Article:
Knowledge production processes for spatial justice in transition times


  • Valeria Monno DICATECh Politecnico di Bari


Actors’ relational dynamic, Knowledge/power relations , vulnerable , spatial justice




In this paper, I discuss invited (including co-production) and activist bottom-up forms of knowledge production to highlight their relations with power and their transformative potential in affecting the construction of more socio-environmentally just urban space for vulnerable communities of human and non-human. My  goal is not  to produce normative and conclusive answers on the topic. It is to reflect on the potentialities of each of these forms of knowledge prodcution in triggering ontological and epistemological changes in oppressive frames of thinking and action. It highlights problems to be faced by different actors when involved in even small planning actions opposing stressful and unjust ways of living.

The first part of the paper reflects on recent theoretical transitions that have influenced ways of conceiving knowledge production  to outline an interpretative framework which is oriented to highlight differences and possibilities in the transitions from a style to another of knowledge production. 

In the second part, I tell the story of Taranto an industrial city in a post-modern, ecologically oriented Europa which has seen almost 25 years of conflicting truth on its industrial and polluting past, present and future, which has involved different actors (including professionals) and ways of knowledge production in different periods to solve the "working or dying" dilemma. Nowadays, after years of knowledge conflicts, it seems that we have arrived at "the end of double truth".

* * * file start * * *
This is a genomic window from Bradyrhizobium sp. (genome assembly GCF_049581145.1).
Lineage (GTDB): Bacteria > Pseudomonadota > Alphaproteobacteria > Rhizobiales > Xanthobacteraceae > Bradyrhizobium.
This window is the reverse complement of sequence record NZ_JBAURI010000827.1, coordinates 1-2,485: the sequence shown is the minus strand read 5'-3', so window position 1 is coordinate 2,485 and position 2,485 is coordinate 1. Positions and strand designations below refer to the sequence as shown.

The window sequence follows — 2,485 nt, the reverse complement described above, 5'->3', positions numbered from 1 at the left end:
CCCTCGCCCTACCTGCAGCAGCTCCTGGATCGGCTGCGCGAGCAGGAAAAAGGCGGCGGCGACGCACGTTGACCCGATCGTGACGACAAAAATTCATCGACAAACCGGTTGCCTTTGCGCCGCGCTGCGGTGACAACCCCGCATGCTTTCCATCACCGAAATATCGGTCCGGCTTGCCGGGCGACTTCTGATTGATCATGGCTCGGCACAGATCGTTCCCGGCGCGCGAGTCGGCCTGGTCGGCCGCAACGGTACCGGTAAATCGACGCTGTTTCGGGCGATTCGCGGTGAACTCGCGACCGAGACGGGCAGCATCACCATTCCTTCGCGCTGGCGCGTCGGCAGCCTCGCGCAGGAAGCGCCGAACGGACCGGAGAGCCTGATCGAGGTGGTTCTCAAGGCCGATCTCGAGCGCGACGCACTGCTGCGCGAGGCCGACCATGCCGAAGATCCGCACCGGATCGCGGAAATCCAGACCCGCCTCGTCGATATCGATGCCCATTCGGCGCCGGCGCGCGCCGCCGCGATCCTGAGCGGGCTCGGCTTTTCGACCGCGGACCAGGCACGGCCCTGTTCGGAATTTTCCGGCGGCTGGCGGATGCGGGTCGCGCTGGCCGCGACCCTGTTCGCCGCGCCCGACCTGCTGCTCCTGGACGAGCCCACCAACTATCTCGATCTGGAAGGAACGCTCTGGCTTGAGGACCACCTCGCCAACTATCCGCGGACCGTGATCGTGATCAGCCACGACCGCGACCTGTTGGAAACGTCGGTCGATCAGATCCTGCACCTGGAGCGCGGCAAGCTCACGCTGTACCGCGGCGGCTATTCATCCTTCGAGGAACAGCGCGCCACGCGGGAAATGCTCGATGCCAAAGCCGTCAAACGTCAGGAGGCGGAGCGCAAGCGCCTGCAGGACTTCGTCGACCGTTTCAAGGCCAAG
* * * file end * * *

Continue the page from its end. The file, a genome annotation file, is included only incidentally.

I trace the changes and permanence in producing knowledge through my own although "light" involvement and conversations with citizens, professionals and activists.

The interpretation confirms that coproduction produce material, tangible effects. However, they are unable to change power relations among actors and the dominant  onto-epistemologies of spatial injustice. On the contrary they are reproductive and diffusive of reproductions of dynamics and logic of oppression. They are used as a way to channel vulnerable communities' discomfort into a stream of actions that facilitate adaptation to unjust urban and regional transformations. They also reproduce delegitimization, disempowerment and isolation of dissonant voices ( of activist s and experts) or attempts of independent thinking as unacceptable costs for making any process effective. As a result, innovative ways of participation strengthen the division between professionals and public administration, which sits on the one side and citizens on the other, while associations assume an ambiguous role. Coproductive forms of engagement diffuse a conception of citizens' engagement as a value-free process based on individual and contingent choices in a context of efficient urban management. 

Bottom-up collective actions offer more opportunities to transformative interactions. When  characterized by genrative thinking and  critical openness they are not only focused on tangible and intangible effects. Although ineffective in producing "material" results in the short run, the intangible impacts of these generative collective actions can be relevant in producing a regime shift towards more green socio-environmental urban transformations. By looking at intangible effects, bottom-up knowledge production processes can reconnect people to power relations and redefine the ambiguous role of planners, associations and professionals, which currently risks preventing rather than promoting transformative changes. These processes have to be seen as spaces opened to emergent active collectivities that can help nurture the idea of planning as practice for the caring of places.


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